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Grow Up is a compilation of five short stories Taryn wrote for her fiction workshop classes and was used as a means to escape a mostly unpleasant college experience. “Weighted Words” was the first story she wrote at Emerson, and the earliest draft was written while she was hungover for the first time in her life. She has written sober since. Grow Up is a homage to navigating the dating world as a young adult, which Mike Heppner, author of The Egg Code and Pike’s Folly, describes as “distinctive, funny, and shrewd.”
Sick of feeling heartbroken over her most recent breakup and underwhelmed by the rest of her life, Tiffany Peón decided to embark on a social experiment. Over the course of one year, she used fourteen different online dating sites including Craigslist, speed dating and The Atlasphere, a site for fans of Ayn Rand. Through drunken interactions with strangers, she learned the ins and outs of the online dating world and eventually found her way back to the relationship that started it all.
40 million people in the US have tried Internet dating, which means 40 million people have probably gone on some pretty crappy dates. Not a Match: My True Tales of Online Dating Disasters is about one guy who experienced more than his fair share. Brian Donovan, a writer and comedian whose work has appeared on Late Night with Jimmy Fallon, NPR and Chapelle’s Show, has been on over 100 Internet dates in a genuine search for love and happiness. Instead what he found was a whole lot of crazy. Like the girl who couldn’t stop crying, or the one who caught on fire, or the girl who confronted him on national TV. Whether he likes it or not, Donovan has become an expert on Internet dating, and Not a Match is a collection of the stories, lessons, and advice he learned along the way. Perfect for any dater, Internet or otherwise, who has ever looked across the table and thought, “Wow, we are really not a match.”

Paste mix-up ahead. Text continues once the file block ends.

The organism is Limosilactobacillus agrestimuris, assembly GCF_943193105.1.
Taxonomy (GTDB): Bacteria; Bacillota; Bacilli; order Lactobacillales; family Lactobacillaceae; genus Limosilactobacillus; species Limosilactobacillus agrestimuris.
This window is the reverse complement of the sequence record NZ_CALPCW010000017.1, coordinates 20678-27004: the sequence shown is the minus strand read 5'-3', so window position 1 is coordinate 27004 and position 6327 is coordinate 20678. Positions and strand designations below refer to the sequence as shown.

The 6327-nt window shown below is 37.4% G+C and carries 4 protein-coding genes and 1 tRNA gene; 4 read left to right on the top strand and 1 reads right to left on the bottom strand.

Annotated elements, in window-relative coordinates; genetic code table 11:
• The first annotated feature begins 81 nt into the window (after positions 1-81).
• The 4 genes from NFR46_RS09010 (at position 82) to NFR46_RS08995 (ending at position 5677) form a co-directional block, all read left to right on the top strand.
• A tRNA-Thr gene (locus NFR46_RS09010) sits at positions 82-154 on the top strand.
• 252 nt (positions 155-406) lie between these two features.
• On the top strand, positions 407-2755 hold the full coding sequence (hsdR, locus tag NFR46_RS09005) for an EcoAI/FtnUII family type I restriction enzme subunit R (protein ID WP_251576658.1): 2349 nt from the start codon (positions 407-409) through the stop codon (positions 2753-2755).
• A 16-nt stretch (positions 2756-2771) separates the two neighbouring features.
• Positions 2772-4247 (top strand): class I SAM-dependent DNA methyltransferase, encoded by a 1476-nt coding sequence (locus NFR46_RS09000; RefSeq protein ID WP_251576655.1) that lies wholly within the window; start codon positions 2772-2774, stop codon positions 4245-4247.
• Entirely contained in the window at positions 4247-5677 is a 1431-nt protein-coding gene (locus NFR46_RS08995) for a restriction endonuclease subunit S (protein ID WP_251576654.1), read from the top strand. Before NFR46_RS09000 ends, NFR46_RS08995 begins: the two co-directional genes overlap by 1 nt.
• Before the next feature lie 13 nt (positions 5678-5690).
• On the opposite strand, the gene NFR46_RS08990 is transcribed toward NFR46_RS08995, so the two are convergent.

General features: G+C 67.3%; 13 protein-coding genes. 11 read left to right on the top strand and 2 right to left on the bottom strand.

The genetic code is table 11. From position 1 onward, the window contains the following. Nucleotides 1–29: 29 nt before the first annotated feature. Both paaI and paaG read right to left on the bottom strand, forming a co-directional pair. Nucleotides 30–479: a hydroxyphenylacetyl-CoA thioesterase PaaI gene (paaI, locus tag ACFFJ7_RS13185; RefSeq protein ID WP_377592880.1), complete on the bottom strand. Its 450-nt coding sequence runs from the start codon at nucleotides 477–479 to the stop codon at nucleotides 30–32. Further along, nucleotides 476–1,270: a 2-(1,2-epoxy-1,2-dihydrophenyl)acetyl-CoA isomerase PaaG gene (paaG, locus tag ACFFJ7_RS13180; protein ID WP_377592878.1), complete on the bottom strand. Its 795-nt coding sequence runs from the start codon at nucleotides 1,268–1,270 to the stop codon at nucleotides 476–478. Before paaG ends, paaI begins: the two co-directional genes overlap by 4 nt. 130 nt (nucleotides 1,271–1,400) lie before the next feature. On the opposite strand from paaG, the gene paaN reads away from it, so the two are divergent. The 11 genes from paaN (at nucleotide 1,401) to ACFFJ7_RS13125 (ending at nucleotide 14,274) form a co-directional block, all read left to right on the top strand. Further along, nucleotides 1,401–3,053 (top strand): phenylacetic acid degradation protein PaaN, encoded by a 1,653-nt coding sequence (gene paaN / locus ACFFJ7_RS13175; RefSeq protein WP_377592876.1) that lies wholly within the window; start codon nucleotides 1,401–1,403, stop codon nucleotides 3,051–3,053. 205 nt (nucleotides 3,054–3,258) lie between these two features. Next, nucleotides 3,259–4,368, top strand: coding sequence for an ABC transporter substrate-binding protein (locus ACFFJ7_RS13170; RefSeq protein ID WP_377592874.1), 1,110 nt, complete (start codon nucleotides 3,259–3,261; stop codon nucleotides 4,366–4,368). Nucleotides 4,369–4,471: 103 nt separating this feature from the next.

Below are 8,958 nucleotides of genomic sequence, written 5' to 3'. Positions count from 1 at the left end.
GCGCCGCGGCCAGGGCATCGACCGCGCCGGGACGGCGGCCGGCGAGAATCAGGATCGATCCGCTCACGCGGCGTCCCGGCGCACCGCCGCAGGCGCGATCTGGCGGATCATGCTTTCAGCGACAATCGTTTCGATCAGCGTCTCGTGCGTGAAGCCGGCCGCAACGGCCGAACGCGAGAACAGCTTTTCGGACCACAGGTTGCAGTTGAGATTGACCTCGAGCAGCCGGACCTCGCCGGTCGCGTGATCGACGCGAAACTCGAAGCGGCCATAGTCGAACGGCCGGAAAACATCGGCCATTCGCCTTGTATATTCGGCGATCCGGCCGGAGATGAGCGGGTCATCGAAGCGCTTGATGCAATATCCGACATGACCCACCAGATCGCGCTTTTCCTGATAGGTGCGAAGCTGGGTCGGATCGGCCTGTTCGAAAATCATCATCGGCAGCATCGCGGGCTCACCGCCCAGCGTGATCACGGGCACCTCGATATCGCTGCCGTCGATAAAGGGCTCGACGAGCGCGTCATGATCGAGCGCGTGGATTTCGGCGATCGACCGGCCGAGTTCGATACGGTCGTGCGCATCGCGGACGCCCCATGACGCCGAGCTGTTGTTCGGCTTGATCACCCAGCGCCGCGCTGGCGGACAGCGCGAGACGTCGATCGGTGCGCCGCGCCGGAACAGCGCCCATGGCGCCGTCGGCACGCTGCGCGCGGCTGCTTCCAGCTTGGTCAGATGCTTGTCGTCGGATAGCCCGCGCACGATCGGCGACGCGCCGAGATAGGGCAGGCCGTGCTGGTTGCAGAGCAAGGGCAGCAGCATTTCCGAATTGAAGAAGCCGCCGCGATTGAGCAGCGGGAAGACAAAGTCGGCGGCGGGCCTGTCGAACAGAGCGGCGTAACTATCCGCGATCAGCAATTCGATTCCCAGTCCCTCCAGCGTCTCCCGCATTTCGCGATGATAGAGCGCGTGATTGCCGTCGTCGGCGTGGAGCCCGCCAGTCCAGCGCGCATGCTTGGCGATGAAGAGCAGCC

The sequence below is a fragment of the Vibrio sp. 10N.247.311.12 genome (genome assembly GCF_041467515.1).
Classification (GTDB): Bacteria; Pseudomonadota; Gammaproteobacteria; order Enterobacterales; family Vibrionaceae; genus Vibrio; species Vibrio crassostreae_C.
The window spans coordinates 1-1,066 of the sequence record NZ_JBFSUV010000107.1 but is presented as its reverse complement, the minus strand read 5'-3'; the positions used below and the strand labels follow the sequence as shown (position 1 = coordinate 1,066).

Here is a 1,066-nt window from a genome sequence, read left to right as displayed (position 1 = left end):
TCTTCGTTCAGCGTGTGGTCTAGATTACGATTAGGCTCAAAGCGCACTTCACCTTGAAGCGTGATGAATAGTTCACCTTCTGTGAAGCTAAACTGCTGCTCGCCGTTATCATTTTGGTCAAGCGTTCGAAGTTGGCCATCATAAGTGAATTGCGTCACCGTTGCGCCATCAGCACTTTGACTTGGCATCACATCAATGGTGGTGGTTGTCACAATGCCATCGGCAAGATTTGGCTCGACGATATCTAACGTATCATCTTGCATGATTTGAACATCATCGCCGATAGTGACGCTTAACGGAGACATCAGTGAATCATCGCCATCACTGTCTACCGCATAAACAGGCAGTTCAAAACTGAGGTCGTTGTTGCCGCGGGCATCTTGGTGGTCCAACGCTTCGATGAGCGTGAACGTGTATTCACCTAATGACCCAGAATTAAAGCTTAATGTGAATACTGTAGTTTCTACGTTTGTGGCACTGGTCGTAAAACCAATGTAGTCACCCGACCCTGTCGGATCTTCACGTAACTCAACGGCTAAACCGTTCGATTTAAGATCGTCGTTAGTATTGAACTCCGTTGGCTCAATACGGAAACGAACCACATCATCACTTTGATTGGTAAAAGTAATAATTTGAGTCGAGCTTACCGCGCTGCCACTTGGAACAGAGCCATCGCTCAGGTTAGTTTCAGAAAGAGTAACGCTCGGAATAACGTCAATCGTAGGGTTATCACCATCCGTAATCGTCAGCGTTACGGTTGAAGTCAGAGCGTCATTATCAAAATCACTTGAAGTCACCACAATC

One of the best-selling Kindle Singles of all time.
Life is an uncertain morphing of the beautiful and devastating, the reckless and ordained, the inconsequential and cataclysmal. In this first compilation of her work, Brianna Wiest writes about her own experiences uncovering the life’s greatest truths. The selected pieces are ones you’ll turn to when you are in need of answers, comfort or a little tough love. Brianna writes from a place of solace and understanding, as The Truth About Everything asks you to challenge what you thought to be true, take the spiritual journey, and come out on the other end with your own story to tell.
Game of Thrones fans watch in delight as the epic battle of Lannister and Stark entangles the Seven Kingdoms. But only the sharpest notice how these houses echo Lancaster and York in the War of the Roses. Druids, Catholics, and even Zoroastrians wander through Westeros, reframing their religions for a new world of fantasy. But how medieval is Westeros? Did lady knights and pirates really battle across Europe? The book Winter is Coming: Symbols and Hidden Meanings in A Game of Thrones explores all this and more, from the echoes of history to the symbols and omens our beloved characters. Who is Jon Snow’s mother and why is she a secret? What is Daenerys’s real power, unknown even to her? Will these two characters share a destiny? Where is the red priestess’s real Lightbringer and when will it arrive? Through dreams and prophecies, imagery and allegory, the deepest secrets of the series unfold, in an exploration friendly to watchers and readers alike.
This is the story of publishing as you’ve never read it before, told by one of the most provocative and informed voices informing its future.
It’s the tale of prophets and storytellers, of entrepreneurs and shop-owners, of those who fashioned the world of book publishing as we know it. Tracing the long road that elevated lowly scribes to god-like authors, that transformed written work to intellectual property, and that leads ever-onward into uncertain and invigorating futures, Nash engages in a sweeping socio-historical survey of book history. In his characteristically brilliant and eccentric voice, avoiding both triumphalism and despair, he argues forcefully that the book is no victim. Instigating as much as reacting, the book has been made and remade since its birth. In the drama of publishing, it remains the protagonist.
Above all, the Business of Literature is an honest assessment of the enterprise of publishing–how we’ve done it, how we do it, and why it’s worth doing in the first place.